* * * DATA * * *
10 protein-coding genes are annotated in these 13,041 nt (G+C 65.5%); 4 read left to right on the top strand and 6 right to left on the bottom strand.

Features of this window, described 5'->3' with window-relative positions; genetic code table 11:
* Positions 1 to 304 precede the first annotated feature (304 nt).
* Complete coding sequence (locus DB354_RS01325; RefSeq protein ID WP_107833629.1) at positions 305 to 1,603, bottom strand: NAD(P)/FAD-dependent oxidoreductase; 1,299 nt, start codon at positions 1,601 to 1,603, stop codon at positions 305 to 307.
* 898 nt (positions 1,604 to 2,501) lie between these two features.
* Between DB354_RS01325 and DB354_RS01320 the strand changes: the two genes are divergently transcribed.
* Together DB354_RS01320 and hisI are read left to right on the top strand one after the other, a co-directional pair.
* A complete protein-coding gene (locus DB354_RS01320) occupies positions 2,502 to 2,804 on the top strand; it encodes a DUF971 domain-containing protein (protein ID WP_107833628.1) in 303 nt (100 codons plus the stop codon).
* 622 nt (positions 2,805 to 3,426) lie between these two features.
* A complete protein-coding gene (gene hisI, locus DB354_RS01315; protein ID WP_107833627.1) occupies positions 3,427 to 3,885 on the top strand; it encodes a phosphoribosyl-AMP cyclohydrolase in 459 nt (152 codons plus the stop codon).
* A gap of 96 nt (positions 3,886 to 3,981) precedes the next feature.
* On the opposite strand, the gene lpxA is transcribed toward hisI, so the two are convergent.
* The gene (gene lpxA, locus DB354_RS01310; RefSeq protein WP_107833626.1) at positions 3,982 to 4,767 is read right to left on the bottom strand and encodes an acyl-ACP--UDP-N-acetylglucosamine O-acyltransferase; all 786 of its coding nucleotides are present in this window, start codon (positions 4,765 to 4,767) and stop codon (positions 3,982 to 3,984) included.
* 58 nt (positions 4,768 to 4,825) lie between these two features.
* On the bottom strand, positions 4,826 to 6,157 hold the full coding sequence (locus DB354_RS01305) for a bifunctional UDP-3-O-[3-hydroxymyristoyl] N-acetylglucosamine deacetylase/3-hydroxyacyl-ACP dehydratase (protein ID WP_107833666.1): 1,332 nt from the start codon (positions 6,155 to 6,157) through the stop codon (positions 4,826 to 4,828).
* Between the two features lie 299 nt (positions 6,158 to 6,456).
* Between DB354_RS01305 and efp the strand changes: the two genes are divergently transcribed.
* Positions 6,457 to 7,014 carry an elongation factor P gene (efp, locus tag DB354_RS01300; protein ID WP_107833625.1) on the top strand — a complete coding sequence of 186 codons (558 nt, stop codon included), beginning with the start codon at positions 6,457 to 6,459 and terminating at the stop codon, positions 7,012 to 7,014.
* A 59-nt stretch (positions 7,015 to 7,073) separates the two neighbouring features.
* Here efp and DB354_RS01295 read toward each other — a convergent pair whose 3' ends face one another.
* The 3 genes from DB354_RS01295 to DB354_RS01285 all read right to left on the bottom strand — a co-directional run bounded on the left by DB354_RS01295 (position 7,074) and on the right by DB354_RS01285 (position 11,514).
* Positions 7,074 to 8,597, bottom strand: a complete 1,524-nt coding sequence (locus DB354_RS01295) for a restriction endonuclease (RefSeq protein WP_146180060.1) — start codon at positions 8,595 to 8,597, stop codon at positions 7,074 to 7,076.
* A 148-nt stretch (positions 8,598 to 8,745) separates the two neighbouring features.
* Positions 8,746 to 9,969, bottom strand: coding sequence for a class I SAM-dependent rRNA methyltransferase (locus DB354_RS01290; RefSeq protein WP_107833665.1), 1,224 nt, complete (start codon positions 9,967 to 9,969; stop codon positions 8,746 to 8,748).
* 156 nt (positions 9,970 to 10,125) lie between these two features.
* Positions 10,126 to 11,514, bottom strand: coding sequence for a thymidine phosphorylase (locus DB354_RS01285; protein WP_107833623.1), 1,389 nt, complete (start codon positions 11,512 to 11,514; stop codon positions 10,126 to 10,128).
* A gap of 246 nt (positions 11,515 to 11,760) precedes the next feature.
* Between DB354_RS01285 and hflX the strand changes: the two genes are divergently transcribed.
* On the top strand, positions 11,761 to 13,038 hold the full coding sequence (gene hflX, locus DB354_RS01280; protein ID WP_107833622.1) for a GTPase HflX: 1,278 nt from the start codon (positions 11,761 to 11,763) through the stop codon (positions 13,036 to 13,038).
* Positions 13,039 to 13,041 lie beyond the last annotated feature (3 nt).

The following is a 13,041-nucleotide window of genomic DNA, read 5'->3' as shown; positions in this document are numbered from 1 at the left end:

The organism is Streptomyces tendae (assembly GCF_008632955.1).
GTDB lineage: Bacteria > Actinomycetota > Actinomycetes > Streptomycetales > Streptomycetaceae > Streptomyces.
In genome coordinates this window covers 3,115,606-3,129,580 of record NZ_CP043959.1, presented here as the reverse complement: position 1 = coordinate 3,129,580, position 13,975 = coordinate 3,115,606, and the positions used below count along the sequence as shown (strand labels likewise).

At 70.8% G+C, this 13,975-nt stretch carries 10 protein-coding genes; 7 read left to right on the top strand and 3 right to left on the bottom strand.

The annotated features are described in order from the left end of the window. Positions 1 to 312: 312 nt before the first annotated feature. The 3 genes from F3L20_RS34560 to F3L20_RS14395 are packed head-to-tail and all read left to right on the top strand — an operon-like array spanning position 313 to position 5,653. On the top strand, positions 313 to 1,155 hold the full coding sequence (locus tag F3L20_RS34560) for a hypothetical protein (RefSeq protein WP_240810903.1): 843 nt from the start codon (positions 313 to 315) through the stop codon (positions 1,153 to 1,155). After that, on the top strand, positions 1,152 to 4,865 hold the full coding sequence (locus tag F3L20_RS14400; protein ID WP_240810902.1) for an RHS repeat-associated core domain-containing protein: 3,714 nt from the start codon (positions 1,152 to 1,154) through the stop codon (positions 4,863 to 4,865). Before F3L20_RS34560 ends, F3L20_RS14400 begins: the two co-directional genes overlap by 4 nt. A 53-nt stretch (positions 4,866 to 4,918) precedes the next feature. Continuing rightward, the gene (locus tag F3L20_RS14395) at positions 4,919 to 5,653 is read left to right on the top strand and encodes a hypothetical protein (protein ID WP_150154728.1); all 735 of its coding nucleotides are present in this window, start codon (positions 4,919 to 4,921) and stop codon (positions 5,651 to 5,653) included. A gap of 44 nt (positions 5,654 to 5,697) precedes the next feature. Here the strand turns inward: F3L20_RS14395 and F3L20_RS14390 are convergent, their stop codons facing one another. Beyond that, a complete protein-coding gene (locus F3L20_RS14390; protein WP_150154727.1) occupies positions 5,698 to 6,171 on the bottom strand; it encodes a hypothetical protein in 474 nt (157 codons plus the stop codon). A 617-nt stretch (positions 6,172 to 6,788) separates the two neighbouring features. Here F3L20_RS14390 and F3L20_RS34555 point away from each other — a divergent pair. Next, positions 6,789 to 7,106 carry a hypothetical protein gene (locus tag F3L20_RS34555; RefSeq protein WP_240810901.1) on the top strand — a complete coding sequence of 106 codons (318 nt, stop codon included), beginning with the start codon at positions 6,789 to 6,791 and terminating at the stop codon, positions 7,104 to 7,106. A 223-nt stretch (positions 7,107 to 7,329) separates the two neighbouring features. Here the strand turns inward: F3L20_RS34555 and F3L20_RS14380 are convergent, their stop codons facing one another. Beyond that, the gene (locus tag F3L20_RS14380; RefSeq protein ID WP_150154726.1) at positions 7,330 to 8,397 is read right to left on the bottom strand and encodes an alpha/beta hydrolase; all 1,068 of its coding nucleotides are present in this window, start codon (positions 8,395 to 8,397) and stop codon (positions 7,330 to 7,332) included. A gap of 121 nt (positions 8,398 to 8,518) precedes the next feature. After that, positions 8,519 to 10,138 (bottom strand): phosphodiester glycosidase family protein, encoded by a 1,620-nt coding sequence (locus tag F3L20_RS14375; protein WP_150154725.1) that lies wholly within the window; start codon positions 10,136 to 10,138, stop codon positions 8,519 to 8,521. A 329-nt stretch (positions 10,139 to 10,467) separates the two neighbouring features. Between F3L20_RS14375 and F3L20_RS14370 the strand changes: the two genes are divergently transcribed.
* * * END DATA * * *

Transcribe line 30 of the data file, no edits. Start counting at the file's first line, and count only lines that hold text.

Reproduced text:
* Positions 13,039 to 13,041 lie beyond the last annotated feature (3 nt).